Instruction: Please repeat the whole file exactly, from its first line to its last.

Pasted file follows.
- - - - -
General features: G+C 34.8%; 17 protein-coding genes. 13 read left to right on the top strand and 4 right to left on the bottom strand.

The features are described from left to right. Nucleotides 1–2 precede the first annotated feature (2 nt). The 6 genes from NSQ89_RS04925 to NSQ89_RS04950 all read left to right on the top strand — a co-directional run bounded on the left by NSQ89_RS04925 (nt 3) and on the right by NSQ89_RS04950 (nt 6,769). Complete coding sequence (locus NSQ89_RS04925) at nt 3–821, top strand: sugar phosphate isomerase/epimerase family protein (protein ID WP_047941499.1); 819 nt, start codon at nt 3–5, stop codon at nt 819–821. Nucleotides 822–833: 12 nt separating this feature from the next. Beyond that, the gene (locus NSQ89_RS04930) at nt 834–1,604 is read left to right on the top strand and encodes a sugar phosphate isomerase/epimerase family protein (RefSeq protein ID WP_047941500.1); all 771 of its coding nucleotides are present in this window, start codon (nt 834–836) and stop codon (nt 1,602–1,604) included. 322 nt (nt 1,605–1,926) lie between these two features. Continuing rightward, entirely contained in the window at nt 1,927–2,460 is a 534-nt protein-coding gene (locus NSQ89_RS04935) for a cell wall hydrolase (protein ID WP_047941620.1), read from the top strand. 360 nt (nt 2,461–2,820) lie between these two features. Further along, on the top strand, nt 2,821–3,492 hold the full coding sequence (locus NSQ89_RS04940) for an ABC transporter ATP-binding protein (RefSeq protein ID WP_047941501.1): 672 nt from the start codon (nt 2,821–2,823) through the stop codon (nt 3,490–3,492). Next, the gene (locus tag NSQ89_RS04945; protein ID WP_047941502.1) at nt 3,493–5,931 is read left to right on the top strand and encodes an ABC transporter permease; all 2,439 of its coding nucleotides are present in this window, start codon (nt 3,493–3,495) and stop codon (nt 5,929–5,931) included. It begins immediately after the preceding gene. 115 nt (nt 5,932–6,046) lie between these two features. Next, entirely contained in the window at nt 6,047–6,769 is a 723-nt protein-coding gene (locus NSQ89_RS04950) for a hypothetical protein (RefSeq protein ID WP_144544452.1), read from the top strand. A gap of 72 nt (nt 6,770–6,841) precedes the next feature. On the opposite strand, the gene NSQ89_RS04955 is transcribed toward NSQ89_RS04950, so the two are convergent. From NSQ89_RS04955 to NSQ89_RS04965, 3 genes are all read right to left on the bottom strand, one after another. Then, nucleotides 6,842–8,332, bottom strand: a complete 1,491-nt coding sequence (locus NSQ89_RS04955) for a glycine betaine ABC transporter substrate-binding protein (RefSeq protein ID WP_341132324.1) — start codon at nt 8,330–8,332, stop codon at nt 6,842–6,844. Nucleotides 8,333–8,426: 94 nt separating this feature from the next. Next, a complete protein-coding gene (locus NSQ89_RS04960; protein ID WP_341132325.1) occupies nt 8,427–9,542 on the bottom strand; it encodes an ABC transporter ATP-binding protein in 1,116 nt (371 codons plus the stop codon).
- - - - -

General features: G+C 34.8%; 17 protein-coding genes. 13 read left to right on the top strand and 4 right to left on the bottom strand.

The features are described from left to right. Nucleotides 1–2 precede the first annotated feature (2 nt). The 6 genes from NSQ89_RS04925 to NSQ89_RS04950 all read left to right on the top strand — a co-directional run bounded on the left by NSQ89_RS04925 (nt 3) and on the right by NSQ89_RS04950 (nt 6,769). Complete coding sequence (locus NSQ89_RS04925) at nt 3–821, top strand: sugar phosphate isomerase/epimerase family protein (protein ID WP_047941499.1); 819 nt, start codon at nt 3–5, stop codon at nt 819–821. Nucleotides 822–833: 12 nt separating this feature from the next. Beyond that, the gene (locus NSQ89_RS04930) at nt 834–1,604 is read left to right on the top strand and encodes a sugar phosphate isomerase/epimerase family protein (RefSeq protein ID WP_047941500.1); all 771 of its coding nucleotides are present in this window, start codon (nt 834–836) and stop codon (nt 1,602–1,604) included. 322 nt (nt 1,605–1,926) lie between these two features. Continuing rightward, entirely contained in the window at nt 1,927–2,460 is a 534-nt protein-coding gene (locus NSQ89_RS04935) for a cell wall hydrolase (protein ID WP_047941620.1), read from the top strand. 360 nt (nt 2,461–2,820) lie between these two features. Further along, on the top strand, nt 2,821–3,492 hold the full coding sequence (locus NSQ89_RS04940) for an ABC transporter ATP-binding protein (RefSeq protein ID WP_047941501.1): 672 nt from the start codon (nt 2,821–2,823) through the stop codon (nt 3,490–3,492). Next, the gene (locus tag NSQ89_RS04945; protein ID WP_047941502.1) at nt 3,493–5,931 is read left to right on the top strand and encodes an ABC transporter permease; all 2,439 of its coding nucleotides are present in this window, start codon (nt 3,493–3,495) and stop codon (nt 5,929–5,931) included. It begins immediately after the preceding gene. 115 nt (nt 5,932–6,046) lie between these two features. Next, entirely contained in the window at nt 6,047–6,769 is a 723-nt protein-coding gene (locus NSQ89_RS04950) for a hypothetical protein (RefSeq protein ID WP_144544452.1), read from the top strand. A gap of 72 nt (nt 6,770–6,841) precedes the next feature. On the opposite strand, the gene NSQ89_RS04955 is transcribed toward NSQ89_RS04950, so the two are convergent. From NSQ89_RS04955 to NSQ89_RS04965, 3 genes are all read right to left on the bottom strand, one after another. Then, nucleotides 6,842–8,332, bottom strand: a complete 1,491-nt coding sequence (locus NSQ89_RS04955) for a glycine betaine ABC transporter substrate-binding protein (RefSeq protein ID WP_341132324.1) — start codon at nt 8,330–8,332, stop codon at nt 6,842–6,844. Nucleotides 8,333–8,426: 94 nt separating this feature from the next. Next, a complete protein-coding gene (locus NSQ89_RS04960; protein ID WP_341132325.1) occupies nt 8,427–9,542 on the bottom strand; it encodes an ABC transporter ATP-binding protein in 1,116 nt (371 codons plus the stop codon).